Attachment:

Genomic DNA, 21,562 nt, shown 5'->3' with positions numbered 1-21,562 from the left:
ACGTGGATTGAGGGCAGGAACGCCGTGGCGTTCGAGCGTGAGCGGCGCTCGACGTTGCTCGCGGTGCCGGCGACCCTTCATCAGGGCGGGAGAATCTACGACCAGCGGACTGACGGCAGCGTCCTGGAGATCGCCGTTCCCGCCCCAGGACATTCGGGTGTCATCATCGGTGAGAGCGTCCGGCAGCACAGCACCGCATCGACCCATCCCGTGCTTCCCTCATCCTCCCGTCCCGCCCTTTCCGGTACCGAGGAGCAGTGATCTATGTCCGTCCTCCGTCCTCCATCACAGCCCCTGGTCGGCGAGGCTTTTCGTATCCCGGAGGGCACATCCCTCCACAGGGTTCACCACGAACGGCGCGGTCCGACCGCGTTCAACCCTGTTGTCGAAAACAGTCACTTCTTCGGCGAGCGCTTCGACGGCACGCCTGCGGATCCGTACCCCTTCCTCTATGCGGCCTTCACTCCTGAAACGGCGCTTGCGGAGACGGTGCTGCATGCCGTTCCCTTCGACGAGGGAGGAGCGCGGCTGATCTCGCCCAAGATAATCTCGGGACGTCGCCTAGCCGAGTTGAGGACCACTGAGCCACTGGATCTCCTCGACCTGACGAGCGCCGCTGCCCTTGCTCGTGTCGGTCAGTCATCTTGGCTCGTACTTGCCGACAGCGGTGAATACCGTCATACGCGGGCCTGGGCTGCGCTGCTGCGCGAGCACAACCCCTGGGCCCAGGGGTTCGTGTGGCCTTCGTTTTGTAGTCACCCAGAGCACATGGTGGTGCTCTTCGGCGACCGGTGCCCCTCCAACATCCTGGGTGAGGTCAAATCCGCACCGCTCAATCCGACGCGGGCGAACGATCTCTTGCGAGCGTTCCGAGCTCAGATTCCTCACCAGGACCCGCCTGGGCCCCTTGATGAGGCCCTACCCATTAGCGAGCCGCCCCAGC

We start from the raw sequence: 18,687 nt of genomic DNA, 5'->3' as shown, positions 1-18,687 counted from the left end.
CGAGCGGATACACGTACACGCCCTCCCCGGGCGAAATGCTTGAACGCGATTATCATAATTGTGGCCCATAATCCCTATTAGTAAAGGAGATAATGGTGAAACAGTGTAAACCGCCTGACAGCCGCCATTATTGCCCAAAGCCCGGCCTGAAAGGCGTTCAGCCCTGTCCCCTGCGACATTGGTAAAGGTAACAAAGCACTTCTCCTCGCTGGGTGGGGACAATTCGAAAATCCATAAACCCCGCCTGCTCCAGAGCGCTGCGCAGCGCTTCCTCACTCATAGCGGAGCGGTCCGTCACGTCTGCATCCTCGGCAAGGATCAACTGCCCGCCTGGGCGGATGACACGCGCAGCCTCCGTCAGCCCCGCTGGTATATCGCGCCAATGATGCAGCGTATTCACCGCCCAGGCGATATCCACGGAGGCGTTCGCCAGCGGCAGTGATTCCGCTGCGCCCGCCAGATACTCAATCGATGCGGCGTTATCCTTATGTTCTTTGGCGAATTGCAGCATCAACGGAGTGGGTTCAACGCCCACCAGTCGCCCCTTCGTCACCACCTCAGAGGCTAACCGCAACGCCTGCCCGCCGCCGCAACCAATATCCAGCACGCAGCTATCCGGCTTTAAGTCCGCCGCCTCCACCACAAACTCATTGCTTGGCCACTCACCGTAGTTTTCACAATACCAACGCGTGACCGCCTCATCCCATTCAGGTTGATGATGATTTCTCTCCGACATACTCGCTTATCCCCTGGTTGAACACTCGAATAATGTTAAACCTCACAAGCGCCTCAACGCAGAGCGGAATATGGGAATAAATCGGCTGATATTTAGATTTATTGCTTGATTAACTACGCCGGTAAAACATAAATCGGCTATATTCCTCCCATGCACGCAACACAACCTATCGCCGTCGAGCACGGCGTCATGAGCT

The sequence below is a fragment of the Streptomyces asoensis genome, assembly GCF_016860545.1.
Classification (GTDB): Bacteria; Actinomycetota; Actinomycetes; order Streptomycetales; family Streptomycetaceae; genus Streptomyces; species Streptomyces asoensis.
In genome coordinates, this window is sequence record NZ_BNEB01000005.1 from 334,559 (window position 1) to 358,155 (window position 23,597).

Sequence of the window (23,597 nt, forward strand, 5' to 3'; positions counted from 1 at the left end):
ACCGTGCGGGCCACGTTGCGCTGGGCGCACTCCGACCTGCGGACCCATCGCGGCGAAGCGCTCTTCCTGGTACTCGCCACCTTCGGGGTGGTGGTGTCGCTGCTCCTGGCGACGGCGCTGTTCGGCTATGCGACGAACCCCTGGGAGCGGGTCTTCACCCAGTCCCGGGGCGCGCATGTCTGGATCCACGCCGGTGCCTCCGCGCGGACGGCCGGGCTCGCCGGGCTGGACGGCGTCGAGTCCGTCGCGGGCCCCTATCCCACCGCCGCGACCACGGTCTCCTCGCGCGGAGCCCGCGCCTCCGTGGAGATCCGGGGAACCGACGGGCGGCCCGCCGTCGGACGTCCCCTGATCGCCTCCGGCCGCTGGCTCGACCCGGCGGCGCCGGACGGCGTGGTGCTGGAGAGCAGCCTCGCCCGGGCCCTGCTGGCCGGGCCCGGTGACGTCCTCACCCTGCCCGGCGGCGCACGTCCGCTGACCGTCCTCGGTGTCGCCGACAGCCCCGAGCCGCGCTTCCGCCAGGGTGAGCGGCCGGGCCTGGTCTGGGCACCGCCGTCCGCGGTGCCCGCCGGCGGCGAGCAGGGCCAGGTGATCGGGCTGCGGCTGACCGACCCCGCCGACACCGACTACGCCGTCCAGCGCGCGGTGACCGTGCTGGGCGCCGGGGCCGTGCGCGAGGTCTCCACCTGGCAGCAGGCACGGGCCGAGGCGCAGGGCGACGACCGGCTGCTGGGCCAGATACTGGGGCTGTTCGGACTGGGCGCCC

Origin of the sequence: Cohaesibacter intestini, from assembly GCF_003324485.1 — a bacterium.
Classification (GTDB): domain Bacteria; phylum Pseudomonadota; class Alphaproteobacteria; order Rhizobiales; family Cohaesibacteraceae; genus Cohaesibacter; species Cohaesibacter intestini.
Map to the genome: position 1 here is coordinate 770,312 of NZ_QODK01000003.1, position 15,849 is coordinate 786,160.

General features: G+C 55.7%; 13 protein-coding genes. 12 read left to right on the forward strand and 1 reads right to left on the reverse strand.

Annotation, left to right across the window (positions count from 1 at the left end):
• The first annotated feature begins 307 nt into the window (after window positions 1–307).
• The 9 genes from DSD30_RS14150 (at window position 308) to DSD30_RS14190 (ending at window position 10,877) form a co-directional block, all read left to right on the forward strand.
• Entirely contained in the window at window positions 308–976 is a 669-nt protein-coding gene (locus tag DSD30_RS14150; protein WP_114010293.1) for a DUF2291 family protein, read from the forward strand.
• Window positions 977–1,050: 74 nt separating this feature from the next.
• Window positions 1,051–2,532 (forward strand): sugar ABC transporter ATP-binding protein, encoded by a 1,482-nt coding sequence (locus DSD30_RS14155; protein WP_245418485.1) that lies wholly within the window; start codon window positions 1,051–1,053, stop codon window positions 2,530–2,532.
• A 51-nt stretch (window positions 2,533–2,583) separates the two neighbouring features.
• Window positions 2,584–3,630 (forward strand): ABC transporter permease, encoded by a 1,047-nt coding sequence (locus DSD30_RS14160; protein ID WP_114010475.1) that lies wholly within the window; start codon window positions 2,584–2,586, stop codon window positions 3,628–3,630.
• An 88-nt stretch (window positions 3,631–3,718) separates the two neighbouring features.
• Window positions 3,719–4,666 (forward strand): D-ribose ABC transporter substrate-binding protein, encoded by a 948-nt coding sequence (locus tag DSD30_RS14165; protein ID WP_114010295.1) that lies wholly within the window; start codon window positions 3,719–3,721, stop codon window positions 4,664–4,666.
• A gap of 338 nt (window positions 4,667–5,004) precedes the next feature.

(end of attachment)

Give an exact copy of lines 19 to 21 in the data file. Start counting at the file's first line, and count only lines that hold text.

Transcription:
• Window positions 1,051–2,532 (forward strand): sugar ABC transporter ATP-binding protein, encoded by a 1,482-nt coding sequence (locus DSD30_RS14155; protein WP_245418485.1) that lies wholly within the window; start codon window positions 1,051–1,053, stop codon window positions 2,530–2,532.
• A 51-nt stretch (window positions 2,533–2,583) separates the two neighbouring features.
• Window positions 2,584–3,630 (forward strand): ABC transporter permease, encoded by a 1,047-nt coding sequence (locus DSD30_RS14160; protein ID WP_114010475.1) that lies wholly within the window; start codon window positions 2,584–2,586, stop codon window positions 3,628–3,630.